Taiwan has reported to the World Organisation for Animal Health (OIE) information on a redclaw crayfish plague after massive die-offs of the crustaceans in several counties, the Bureau of Animal and Plant Health Inspection and Quarantine said.
The bureau said that in Taiwan, redclaw crayfish were in the past kept as decorative aquarium additions and were not included in inspection and quarantine lists. However, after the latest plague, the bureau has decided to revise the regulations to include the crayfish.
The species was previously only allowed to be imported for research purposes and has never been approved for import or export, the Fisheries Agency said.
Despite this, the bureau said that people in four counties — Miaoli, Changhua, Pingtung and Yunlin — have been discovered raising redclaw crayfish illegally.
Five ponds in Miaoli, Changhua and Pingtung were found to be infected with the plague last month, with a 40 percent mortality rate, representing 224,000 individual shellfish.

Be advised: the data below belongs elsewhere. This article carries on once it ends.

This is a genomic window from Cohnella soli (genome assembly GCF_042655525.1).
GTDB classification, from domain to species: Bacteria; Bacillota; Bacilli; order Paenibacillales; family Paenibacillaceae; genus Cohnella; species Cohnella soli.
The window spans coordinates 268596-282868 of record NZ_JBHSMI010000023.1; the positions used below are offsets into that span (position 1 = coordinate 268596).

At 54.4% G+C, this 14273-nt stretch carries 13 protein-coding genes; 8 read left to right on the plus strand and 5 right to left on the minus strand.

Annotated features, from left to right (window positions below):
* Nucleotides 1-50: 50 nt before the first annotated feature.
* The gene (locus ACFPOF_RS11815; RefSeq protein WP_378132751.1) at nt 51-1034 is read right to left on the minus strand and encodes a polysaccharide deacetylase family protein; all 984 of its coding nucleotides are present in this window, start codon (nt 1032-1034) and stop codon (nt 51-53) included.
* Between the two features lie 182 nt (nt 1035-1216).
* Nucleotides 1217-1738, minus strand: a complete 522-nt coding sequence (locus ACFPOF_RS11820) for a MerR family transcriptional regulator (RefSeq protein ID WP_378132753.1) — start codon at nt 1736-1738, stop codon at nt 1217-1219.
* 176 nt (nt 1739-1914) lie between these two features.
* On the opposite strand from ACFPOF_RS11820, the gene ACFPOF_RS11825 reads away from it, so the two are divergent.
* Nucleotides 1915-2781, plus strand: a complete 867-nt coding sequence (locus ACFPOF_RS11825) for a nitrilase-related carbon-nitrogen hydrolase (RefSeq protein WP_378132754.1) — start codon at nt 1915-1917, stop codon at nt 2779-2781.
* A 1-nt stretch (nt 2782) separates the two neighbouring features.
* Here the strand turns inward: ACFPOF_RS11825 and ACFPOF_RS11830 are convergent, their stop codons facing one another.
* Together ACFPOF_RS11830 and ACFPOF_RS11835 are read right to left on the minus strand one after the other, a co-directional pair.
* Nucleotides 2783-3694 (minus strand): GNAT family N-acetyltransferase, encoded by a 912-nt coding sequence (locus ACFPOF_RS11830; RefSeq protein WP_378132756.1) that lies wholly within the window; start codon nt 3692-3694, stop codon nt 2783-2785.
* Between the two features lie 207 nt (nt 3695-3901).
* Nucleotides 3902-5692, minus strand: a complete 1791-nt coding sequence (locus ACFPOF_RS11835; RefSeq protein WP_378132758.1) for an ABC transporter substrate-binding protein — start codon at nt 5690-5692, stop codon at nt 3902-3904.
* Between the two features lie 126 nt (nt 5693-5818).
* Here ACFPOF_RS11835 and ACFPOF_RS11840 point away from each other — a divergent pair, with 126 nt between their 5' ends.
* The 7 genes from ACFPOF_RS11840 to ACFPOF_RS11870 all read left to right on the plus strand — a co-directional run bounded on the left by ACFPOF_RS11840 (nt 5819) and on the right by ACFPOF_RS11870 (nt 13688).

The bureau was later able to confirm the plague and notified the OIE on Tuesday last week.
Bureau Deputy Director-General Chao Pan-hua (趙磐華) said all the dead redclaw crayfish were destroyed on Jan. 28 and that there is no question of any of them having made their way to market.
Cheng Shih-chin of Fish World Magazine said the species was introduced about two decades ago as a decorative aquarium addition, but did not prove very popular.
However, over the past three or four years, people have turned to redclaw crayfish as an alternative to giant river prawns after the latter were found to be prone to disease.
Pond-raised redclaw crayfish sell for up to NT$400 (US$13) per catty (600g), while white shrimp sell for between NT$180 and NT$200, and giant tiger prawns for NT$300.